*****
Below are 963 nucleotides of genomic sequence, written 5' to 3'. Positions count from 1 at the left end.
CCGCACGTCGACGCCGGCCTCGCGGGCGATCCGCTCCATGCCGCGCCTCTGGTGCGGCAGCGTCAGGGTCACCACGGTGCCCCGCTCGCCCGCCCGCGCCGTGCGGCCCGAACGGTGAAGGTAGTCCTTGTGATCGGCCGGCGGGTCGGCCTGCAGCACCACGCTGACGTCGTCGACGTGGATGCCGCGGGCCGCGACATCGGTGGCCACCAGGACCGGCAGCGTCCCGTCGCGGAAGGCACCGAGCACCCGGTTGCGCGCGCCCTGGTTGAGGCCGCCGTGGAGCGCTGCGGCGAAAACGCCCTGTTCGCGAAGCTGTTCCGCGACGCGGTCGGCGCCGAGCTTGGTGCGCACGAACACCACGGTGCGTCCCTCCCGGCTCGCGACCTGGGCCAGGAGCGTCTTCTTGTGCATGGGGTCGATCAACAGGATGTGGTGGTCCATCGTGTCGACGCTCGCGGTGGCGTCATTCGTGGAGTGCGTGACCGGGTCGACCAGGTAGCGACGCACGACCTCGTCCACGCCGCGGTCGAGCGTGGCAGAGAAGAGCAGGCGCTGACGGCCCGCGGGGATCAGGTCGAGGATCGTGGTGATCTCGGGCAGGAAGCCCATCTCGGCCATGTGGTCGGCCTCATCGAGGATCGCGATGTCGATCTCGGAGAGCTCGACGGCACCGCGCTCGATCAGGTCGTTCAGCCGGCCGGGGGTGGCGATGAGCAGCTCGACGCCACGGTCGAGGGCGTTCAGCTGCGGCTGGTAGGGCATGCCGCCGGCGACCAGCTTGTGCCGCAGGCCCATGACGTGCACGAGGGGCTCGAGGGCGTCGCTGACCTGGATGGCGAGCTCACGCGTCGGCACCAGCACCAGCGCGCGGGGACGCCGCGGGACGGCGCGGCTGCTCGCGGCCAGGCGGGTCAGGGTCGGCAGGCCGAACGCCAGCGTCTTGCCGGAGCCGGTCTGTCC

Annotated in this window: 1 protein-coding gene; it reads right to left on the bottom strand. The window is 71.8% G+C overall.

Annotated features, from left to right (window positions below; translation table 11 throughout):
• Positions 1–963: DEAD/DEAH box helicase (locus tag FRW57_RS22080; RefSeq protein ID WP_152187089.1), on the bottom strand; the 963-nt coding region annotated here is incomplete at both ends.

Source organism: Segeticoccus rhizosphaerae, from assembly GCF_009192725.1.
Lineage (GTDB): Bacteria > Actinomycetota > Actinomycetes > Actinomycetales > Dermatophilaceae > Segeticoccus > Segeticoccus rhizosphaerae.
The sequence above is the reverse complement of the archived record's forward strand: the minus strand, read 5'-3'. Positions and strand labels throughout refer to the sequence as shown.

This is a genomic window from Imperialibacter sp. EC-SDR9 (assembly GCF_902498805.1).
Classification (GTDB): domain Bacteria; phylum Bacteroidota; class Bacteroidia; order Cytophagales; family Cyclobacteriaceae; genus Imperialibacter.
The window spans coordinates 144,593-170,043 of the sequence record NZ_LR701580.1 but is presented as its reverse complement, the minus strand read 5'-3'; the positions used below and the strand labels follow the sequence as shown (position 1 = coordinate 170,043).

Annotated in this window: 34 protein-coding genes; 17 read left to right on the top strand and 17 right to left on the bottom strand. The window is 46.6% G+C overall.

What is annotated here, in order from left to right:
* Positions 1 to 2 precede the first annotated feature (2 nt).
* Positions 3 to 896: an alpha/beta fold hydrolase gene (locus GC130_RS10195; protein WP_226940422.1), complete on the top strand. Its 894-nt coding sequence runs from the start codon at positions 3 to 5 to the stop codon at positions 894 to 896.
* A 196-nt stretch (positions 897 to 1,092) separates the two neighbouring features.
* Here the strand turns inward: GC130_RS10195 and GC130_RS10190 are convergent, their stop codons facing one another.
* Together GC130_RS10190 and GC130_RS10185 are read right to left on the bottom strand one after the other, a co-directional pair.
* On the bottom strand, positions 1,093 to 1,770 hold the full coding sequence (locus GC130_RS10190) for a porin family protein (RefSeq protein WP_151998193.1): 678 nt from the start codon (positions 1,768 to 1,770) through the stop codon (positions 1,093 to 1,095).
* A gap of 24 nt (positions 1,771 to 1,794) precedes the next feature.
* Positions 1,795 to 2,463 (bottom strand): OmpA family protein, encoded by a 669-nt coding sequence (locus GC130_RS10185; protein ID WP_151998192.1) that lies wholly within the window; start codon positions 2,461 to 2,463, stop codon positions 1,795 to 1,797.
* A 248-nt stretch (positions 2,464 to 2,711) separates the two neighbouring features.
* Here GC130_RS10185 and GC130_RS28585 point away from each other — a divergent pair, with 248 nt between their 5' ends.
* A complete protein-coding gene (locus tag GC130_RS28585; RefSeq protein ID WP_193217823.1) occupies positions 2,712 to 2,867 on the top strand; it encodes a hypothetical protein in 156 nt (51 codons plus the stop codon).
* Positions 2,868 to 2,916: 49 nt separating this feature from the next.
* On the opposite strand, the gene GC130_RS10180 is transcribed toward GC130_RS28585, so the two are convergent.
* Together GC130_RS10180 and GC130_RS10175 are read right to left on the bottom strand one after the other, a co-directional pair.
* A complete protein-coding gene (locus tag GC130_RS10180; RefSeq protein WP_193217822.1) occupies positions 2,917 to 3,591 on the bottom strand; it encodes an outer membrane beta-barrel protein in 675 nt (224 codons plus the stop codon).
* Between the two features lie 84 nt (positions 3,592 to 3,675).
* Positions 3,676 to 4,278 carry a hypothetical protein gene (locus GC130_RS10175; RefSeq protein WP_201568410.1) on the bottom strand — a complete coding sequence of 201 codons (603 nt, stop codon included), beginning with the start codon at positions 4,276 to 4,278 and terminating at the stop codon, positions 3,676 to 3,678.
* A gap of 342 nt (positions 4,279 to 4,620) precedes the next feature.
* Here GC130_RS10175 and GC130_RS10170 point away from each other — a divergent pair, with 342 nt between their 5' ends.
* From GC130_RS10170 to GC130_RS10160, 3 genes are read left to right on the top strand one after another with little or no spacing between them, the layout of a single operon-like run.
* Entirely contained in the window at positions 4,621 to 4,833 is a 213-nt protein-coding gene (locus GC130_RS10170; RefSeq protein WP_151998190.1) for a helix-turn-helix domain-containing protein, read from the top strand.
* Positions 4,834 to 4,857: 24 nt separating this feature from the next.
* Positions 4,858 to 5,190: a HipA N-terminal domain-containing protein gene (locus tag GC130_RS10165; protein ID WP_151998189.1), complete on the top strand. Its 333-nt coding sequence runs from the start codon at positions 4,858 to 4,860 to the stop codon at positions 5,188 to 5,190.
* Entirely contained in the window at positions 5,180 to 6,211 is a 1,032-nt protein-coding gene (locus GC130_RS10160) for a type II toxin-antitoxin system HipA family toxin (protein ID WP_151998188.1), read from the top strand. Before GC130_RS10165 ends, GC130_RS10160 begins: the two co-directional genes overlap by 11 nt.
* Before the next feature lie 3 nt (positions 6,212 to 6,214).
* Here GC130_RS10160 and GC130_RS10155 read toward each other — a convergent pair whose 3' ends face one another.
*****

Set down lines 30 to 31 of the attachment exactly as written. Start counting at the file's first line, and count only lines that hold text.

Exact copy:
* Positions 3,676 to 4,278 carry a hypothetical protein gene (locus GC130_RS10175; RefSeq protein WP_201568410.1) on the bottom strand — a complete coding sequence of 201 codons (603 nt, stop codon included), beginning with the start codon at positions 4,276 to 4,278 and terminating at the stop codon, positions 3,676 to 3,678.
* A gap of 342 nt (positions 4,279 to 4,620) precedes the next feature.